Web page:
"That doesn't mean there aren't great scourges of city life - disease, crime, congestion, social tensions. 'For every Fifth Avenue,' Glaeser notes, 'there's a Mumbai slum; for every Sorbonne, there's a D.C. high school guarded by metal detectors.' He's candid about the need for farsighted city leadership to mobilize support for major infrastructure. A prime example: the safe water and sewage systems cities that New York and other cities began in the late 1800s, all but erasing waterborne disease and extending life expectancies - essential services still missing in many slums of the developing world."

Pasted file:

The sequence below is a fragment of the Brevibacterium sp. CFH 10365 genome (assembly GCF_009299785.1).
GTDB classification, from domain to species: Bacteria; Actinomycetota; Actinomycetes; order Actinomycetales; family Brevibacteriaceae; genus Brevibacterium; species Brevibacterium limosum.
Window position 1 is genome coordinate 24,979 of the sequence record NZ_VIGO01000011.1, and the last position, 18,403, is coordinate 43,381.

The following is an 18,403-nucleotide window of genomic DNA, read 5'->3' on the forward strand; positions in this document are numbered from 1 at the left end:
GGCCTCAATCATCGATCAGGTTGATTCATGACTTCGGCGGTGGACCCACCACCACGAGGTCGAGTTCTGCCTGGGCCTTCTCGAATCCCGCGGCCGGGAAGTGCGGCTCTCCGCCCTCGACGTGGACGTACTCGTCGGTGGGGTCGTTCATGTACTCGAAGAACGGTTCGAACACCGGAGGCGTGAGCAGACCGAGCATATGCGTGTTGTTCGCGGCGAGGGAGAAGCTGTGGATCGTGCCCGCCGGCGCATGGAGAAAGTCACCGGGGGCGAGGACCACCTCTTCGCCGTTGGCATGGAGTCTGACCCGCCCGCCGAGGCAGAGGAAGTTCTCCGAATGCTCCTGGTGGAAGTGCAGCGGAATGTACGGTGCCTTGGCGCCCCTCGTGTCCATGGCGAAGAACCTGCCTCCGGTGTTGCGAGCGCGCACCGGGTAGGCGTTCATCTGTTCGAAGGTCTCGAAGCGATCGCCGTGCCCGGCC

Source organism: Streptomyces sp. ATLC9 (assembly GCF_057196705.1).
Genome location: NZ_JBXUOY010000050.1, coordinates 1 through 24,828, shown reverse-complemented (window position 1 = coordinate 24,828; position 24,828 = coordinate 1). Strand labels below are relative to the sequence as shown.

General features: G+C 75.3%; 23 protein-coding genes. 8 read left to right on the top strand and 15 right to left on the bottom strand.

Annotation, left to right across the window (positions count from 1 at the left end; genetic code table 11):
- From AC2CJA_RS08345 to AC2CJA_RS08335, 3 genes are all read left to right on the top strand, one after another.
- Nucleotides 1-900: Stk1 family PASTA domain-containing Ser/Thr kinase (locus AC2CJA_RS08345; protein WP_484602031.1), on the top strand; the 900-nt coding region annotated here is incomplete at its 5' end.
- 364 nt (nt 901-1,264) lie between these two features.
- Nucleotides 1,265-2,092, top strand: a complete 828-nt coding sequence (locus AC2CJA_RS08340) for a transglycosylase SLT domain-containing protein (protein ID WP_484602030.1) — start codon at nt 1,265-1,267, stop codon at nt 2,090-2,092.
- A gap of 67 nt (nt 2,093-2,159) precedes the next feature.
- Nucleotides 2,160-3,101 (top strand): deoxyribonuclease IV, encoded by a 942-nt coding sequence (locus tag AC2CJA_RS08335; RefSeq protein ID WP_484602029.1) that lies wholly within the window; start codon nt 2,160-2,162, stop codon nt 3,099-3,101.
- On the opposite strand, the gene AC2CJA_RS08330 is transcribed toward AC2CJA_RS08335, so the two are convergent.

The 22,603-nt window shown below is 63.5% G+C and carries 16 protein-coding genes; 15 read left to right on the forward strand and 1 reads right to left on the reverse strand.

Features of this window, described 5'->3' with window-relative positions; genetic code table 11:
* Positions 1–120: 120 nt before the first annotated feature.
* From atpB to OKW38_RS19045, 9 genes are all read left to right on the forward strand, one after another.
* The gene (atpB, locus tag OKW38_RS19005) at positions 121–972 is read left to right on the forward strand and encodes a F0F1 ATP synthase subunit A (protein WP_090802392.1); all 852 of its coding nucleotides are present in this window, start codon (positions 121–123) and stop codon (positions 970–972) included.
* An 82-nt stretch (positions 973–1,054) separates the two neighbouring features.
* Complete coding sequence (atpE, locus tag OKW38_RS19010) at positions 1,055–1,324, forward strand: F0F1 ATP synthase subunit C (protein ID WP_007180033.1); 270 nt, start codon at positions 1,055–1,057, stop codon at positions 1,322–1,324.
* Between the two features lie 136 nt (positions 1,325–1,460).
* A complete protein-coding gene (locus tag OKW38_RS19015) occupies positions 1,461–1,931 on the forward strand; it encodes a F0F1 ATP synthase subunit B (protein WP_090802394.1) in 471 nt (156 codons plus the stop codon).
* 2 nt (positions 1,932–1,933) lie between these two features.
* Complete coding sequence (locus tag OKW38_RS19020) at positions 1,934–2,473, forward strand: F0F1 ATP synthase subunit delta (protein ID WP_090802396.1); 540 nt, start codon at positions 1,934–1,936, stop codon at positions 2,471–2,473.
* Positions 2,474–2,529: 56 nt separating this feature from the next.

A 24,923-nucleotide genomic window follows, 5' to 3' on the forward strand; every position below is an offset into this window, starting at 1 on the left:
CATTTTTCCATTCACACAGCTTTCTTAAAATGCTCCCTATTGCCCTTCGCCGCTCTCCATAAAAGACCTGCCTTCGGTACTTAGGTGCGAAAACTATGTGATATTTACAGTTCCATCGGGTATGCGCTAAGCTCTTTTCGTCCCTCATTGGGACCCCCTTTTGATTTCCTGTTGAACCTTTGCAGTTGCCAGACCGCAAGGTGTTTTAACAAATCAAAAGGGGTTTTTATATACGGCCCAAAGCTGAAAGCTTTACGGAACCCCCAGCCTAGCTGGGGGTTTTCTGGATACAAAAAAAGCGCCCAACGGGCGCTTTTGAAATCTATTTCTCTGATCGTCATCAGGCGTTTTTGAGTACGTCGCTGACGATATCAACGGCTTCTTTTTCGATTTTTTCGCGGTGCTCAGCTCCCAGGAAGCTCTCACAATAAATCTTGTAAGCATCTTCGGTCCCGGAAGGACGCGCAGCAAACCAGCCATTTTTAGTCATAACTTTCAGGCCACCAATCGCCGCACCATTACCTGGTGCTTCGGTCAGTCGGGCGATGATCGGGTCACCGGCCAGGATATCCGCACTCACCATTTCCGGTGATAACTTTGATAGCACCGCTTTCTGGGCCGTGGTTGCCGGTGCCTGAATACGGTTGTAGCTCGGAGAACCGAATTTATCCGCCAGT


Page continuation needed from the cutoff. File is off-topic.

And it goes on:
Peirce's review shines kindly on Glaeser's work, but notes that the impact of cities on the global population is not given enough attention.